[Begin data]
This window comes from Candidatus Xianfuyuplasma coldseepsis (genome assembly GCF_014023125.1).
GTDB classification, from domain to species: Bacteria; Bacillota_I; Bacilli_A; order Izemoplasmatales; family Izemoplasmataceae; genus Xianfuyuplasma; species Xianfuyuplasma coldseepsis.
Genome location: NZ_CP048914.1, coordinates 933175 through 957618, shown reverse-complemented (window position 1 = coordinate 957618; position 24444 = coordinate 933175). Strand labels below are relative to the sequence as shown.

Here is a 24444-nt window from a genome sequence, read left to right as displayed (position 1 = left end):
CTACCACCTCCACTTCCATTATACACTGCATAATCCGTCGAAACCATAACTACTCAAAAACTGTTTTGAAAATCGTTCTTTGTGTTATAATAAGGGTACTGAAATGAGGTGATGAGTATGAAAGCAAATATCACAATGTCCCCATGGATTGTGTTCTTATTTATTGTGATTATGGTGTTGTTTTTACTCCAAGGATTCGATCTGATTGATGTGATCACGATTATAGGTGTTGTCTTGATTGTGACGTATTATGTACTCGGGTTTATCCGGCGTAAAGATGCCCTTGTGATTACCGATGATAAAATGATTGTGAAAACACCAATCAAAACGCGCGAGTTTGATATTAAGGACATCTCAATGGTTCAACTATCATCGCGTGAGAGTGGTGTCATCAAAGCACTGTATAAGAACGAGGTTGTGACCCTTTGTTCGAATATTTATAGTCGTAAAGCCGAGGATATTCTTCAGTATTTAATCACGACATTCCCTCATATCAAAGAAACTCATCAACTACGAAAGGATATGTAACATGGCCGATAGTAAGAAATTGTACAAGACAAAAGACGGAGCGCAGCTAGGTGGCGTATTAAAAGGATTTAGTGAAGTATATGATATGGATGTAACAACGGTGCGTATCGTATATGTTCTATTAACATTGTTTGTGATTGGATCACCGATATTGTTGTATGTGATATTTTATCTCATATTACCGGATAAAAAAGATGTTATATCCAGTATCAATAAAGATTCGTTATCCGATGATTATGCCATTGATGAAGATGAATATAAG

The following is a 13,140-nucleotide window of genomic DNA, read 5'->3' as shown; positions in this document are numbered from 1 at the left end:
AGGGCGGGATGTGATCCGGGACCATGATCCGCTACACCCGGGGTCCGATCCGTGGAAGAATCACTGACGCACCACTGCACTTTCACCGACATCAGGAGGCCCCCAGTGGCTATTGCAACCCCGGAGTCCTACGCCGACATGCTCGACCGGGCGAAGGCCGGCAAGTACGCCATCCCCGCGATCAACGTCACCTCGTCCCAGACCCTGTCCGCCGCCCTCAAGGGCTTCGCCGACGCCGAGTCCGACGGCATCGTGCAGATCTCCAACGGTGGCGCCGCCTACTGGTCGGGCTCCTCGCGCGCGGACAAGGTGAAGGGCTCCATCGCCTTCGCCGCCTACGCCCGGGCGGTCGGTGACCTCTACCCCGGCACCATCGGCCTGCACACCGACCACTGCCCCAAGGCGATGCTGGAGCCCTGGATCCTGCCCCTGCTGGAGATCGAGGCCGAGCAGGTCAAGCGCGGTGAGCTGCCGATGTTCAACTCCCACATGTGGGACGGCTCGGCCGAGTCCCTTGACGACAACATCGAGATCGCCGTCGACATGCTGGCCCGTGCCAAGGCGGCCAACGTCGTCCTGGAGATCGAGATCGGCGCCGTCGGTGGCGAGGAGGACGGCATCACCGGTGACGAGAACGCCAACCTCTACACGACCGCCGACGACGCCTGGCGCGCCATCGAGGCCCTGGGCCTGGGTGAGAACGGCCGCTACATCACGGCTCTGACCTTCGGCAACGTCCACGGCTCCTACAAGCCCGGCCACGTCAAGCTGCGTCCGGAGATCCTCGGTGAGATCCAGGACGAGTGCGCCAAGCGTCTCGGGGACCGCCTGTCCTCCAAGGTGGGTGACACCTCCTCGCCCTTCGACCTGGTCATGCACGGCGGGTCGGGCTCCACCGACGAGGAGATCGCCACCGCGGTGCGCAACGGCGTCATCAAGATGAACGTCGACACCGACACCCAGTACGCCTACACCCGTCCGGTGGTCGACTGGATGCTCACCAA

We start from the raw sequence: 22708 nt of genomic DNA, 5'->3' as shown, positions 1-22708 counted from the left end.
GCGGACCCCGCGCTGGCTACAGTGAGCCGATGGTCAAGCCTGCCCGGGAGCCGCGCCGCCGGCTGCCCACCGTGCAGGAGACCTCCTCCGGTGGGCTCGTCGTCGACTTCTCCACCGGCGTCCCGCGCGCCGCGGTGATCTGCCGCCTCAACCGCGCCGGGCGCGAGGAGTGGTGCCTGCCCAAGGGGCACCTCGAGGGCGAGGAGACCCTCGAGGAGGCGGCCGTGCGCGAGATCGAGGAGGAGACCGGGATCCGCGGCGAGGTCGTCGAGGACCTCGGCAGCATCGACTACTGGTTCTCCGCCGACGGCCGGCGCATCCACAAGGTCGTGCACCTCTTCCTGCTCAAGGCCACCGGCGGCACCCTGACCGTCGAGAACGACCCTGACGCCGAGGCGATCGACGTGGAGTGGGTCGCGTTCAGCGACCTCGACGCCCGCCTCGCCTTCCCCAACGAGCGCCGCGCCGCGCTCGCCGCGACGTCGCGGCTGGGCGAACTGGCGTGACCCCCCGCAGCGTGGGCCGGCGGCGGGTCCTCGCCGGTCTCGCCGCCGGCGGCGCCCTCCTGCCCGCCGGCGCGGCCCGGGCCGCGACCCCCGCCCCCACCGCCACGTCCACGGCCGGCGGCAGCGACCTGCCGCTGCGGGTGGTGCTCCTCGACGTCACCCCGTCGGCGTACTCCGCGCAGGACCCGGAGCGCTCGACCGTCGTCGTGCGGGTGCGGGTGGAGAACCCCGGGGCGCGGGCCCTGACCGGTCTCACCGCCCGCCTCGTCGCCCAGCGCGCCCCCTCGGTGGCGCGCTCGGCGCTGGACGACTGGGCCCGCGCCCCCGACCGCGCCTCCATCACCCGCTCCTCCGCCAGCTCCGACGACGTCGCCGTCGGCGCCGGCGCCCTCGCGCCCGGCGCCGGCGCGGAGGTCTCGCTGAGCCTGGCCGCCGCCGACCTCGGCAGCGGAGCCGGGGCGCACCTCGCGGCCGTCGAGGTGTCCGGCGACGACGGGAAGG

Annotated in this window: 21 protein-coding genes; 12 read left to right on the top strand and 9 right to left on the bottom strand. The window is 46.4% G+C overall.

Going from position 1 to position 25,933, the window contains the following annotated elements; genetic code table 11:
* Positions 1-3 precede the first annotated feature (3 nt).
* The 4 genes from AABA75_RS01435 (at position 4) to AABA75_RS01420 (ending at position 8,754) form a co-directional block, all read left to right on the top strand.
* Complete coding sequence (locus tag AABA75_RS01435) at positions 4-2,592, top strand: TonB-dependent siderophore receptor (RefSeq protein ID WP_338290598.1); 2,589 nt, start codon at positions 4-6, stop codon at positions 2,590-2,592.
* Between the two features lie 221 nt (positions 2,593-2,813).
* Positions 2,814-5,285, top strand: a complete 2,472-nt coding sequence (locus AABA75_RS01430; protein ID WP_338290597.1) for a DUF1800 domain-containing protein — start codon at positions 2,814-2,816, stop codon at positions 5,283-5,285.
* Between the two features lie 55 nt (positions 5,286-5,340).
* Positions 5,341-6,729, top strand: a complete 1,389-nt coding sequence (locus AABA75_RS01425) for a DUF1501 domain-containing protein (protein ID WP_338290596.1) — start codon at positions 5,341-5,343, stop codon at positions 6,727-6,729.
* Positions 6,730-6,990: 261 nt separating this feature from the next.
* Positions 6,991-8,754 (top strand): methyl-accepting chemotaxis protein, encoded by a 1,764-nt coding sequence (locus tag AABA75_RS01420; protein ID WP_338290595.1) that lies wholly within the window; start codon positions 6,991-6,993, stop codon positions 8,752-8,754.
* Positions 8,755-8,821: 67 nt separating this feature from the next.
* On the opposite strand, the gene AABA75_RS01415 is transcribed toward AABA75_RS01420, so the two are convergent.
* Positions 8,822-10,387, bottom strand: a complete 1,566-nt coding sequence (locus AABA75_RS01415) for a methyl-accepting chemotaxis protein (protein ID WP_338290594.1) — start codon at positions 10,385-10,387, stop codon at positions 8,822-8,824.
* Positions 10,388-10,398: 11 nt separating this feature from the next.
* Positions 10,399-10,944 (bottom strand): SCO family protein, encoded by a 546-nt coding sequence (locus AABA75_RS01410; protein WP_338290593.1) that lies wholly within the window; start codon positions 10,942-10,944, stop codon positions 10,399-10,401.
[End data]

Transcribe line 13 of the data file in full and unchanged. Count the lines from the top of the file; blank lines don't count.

* The 4 genes from AABA75_RS01435 (at position 4) to AABA75_RS01420 (ending at position 8,754) form a co-directional block, all read left to right on the top strand.